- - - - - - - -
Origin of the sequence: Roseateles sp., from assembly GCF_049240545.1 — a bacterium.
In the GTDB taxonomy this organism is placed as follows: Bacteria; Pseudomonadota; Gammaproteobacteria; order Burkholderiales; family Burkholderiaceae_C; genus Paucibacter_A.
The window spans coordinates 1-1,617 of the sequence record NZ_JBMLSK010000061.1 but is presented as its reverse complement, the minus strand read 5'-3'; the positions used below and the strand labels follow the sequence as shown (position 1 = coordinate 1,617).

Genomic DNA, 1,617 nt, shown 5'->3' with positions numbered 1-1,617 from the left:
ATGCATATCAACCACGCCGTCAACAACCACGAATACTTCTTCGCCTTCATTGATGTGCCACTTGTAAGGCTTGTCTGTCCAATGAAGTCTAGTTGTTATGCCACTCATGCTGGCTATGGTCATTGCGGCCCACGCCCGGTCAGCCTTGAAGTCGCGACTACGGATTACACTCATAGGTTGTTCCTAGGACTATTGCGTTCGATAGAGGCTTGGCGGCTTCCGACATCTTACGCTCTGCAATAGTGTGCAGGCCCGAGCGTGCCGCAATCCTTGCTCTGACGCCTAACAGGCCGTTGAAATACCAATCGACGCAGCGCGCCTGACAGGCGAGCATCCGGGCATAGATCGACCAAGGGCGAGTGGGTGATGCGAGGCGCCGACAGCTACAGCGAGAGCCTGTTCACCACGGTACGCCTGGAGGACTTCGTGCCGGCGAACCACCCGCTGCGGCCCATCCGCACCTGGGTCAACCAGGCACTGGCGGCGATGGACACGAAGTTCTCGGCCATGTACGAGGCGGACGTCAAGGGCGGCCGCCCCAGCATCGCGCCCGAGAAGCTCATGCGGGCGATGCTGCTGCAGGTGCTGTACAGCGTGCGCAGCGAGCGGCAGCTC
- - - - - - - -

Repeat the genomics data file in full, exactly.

Origin of the sequence: Roseateles sp., from assembly GCF_049240545.1 — a bacterium.
In the GTDB taxonomy this organism is placed as follows: Bacteria; Pseudomonadota; Gammaproteobacteria; order Burkholderiales; family Burkholderiaceae_C; genus Paucibacter_A.
The window spans coordinates 1-1,617 of the sequence record NZ_JBMLSK010000061.1 but is presented as its reverse complement, the minus strand read 5'-3'; the positions used below and the strand labels follow the sequence as shown (position 1 = coordinate 1,617).

Genomic DNA, 1,617 nt, shown 5'->3' with positions numbered 1-1,617 from the left:
ATGCATATCAACCACGCCGTCAACAACCACGAATACTTCTTCGCCTTCATTGATGTGCCACTTGTAAGGCTTGTCTGTCCAATGAAGTCTAGTTGTTATGCCACTCATGCTGGCTATGGTCATTGCGGCCCACGCCCGGTCAGCCTTGAAGTCGCGACTACGGATTACACTCATAGGTTGTTCCTAGGACTATTGCGTTCGATAGAGGCTTGGCGGCTTCCGACATCTTACGCTCTGCAATAGTGTGCAGGCCCGAGCGTGCCGCAATCCTTGCTCTGACGCCTAACAGGCCGTTGAAATACCAATCGACGCAGCGCGCCTGACAGGCGAGCATCCGGGCATAGATCGACCAAGGGCGAGTGGGTGATGCGAGGCGCCGACAGCTACAGCGAGAGCCTGTTCACCACGGTACGCCTGGAGGACTTCGTGCCGGCGAACCACCCGCTGCGGCCCATCCGCACCTGGGTCAACCAGGCACTGGCGGCGATGGACACGAAGTTCTCGGCCATGTACGAGGCGGACGTCAAGGGCGGCCGCCCCAGCATCGCGCCCGAGAAGCTCATGCGGGCGATGCTGCTGCAGGTGCTGTACAGCGTGCGCAGCGAGCGGCAGCTC